Q: I hate Father's Day. My dad never said, "I love you," or told me he was proud of me. Eventually he abandoned our family completely. He was never a positive influence in my life -- why should I honor him?
Jim: I feel for you. My own history with my dad wasn't much different from yours, so I understand some of the angst you may feel around Father's Day. But we can still respect long-held traditions that teach us to honor our dads. That's because honoring your father is as much for you as it is for him -- maybe more so.
As you may know, I draw my values from the Bible, which was originally written in Hebrew and Greek. The ancient Greek word that means "honor" is often more specifically translated as "honoring that which is honorable." In other words, we aren't expected to respect our father for his abuse or his irresponsibility. But we should honor him for the positive things -- however few -- he represented. For some of us, that may be nothing more than the fact that he was responsible for giving us life.
And there's a personal benefit in that action. Honoring a dad who wasn't all he should have been requires us to forgive. From personal experience, I can attest that it's a long, challenging process. It certainly doesn't erase a lifetime of poor choices our fathers may have made. But it does release us from the emotional prison our resentment can keep us trapped in. And if your dad is still alive, it could be a first step on a journey of healing for both of you.
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Q: Usually when I want to express my love for my husband verbally or in writing, I list reasons why he means so much to me: He's a good dad, provides for our family, etc. But he doesn't seem to appreciate those compliments like he used to. Am I missing something?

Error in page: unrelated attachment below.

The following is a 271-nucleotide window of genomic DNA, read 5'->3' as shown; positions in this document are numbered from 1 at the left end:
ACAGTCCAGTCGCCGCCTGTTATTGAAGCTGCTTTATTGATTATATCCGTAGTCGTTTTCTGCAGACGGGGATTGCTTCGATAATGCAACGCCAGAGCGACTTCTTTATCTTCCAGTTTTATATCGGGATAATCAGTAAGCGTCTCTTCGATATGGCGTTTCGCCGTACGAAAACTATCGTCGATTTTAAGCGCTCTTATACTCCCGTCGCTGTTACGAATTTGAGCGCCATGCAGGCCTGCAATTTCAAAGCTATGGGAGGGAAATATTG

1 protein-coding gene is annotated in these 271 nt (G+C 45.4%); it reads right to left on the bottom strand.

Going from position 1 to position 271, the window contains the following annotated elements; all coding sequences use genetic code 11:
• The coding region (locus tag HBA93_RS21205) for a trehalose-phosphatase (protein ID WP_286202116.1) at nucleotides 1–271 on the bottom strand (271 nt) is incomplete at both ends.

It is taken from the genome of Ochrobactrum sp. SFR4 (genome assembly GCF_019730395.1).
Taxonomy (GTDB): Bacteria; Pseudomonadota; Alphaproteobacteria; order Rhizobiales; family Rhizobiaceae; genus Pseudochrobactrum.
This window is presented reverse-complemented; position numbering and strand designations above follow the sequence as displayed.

Greg Smalley, Vice President, Family Ministries: Most of us, when asked to make a list of the reasons why we love our spouse, would probably start with "because": I love my wife because she's good to me ... because she's kind ... because she's considerate ... because she's romantic.
There's certainly nothing wrong with those things. But true, lasting love goes much deeper than that. Author Gary Thomas has noted that it's easy to love someone because they're always doing nice things for you and making you feel good about yourself. Anyone can love somebody like that.
Real life is different, though. Even the best spouse is going to let you down from time to time. All of us tend to be self-absorbed, forgetful and even mean-spirited. It's true of you and me, and it's true of the people we're married to. But if you can love a spouse who disappoints you, you aren't loving them because of anything -- you're loving them anyway.
Will a woman love her husband who doesn't express appreciation for the sacrifices she makes? Who takes her for granted? Can a man love a wife who isn't nearly as kind to him as he is to her? We all want to be loved anyway, in spite of our own faults, so shouldn't we treat the person closest to us the way we want to be treated?
One key to a healthy marriage is to get to the point where you and your spouse can say to each other, "I love you because ... and I love you anyway." If you can get that balance right, your marriage likely has what it takes to go the distance.
Jim Daly is a husband and father, an author, and president of Focus on the Family and host of the Focus on the Family radio program. Catch up with him at www.jimdalyblog.com or at www.facebook.com/DalyFocus.
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